HOW CAN PARENTS HELP THEIR KIDS MAKE SENSE OF THIS WORLD?

By Rachel Buchholz for National Geographic

My mother insists that the reason that I was the only kindergartner in my class who could read was twofold: that every day she’d sit me in front of Sesame Street (her generation’s version of YouTube babysitting), and that every night, my father would read to me.

Parents are likely aware of the benefits of reading to young children. But those benefits—expanded vocabulary, improved comprehension, better listening skills—continue when parents read to kids even after they’re old enough to read on their own. Besides some excellent bonding time, that experience can foster a lifelong love of reading, something that helps kids build empathy, tolerance, and perspective.

And those are things we could all use a little more of right now.

As the country continues to struggle with a historic pandemic, in addition to now grappling with intense protests sparked by the killing of an African American man by a white police officer, parents are understandably worried about how their children are handling it all. And though having a supportive family is an important part of helping kids deal, the right book character can also help children process many of the troubling issues and emotions they’re likely facing right now: no-good-day anger from Alexander, intolerance and lack of compassion against Wonder’s Auggie, and even more serious issues like racism and injustice from To Kill a Mockingbird’s Scout. (For a little kid-escapism, here’s a list of Nat-Geo-recommended books that can transport them to other countries.)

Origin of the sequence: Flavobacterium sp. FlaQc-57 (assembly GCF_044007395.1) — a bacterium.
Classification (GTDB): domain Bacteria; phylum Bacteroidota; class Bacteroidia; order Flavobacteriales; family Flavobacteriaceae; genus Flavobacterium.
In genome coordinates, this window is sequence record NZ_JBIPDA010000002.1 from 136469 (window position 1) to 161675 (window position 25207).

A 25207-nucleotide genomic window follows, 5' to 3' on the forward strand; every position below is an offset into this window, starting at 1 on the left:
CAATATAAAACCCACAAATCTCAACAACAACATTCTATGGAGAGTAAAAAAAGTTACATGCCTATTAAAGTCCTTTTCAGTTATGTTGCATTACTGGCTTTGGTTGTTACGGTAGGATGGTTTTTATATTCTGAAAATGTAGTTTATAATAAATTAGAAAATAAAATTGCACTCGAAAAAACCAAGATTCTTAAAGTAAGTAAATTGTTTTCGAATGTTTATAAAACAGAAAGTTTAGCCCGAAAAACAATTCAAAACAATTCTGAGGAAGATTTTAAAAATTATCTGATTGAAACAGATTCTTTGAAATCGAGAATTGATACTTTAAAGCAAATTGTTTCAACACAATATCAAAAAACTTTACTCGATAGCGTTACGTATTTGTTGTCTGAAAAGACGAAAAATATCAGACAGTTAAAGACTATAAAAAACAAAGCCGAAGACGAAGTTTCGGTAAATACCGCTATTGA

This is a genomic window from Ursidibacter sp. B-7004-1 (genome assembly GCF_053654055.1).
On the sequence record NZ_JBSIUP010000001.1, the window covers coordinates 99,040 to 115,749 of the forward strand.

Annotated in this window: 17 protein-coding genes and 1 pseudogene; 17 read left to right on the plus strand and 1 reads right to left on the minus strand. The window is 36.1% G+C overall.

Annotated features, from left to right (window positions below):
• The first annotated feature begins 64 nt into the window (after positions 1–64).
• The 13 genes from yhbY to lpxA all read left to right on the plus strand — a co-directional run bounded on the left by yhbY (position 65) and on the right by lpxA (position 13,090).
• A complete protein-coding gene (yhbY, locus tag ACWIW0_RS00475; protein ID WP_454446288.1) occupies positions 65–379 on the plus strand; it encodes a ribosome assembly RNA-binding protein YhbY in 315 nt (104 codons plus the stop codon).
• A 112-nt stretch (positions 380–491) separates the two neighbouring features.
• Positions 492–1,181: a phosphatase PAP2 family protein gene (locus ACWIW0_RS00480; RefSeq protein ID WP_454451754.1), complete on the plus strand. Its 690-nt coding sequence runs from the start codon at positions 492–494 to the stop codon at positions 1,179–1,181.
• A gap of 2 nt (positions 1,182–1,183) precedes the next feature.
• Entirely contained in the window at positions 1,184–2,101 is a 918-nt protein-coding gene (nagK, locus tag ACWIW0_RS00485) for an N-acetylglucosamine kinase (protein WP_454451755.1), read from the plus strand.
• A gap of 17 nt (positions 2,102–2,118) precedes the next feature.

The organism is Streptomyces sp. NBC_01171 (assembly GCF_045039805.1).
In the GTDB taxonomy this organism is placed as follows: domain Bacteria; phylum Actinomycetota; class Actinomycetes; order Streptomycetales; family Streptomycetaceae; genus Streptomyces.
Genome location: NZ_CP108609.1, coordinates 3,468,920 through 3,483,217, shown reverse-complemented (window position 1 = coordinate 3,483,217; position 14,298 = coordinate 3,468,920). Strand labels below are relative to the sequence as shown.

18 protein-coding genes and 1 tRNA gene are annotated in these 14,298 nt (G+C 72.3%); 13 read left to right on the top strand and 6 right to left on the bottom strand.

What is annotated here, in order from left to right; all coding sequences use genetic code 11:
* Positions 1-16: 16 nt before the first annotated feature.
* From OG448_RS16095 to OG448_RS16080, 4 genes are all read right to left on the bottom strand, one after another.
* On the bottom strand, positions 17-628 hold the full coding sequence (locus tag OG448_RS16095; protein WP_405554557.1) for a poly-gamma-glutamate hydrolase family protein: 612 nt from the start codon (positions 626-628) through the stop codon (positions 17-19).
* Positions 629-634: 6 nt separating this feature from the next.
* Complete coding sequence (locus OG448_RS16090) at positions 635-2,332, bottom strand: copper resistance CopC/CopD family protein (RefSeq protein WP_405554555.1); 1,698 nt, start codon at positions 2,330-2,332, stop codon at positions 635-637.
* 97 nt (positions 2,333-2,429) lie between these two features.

Reading together by starting a family book club is another way to help children process feelings they might be having. Asking children to express how Malfoy’s life might have been different if he had been nicer to Harry Potter and the gang or how they would rewrite the ending to The Giving Tree can give children insight into the importance of empathy, kindness, and generosity. Plus: “Reading relaxes the body and calms the mind,” says Patricia Edwards, language and literacy professor at Michigan State.

Read more here.

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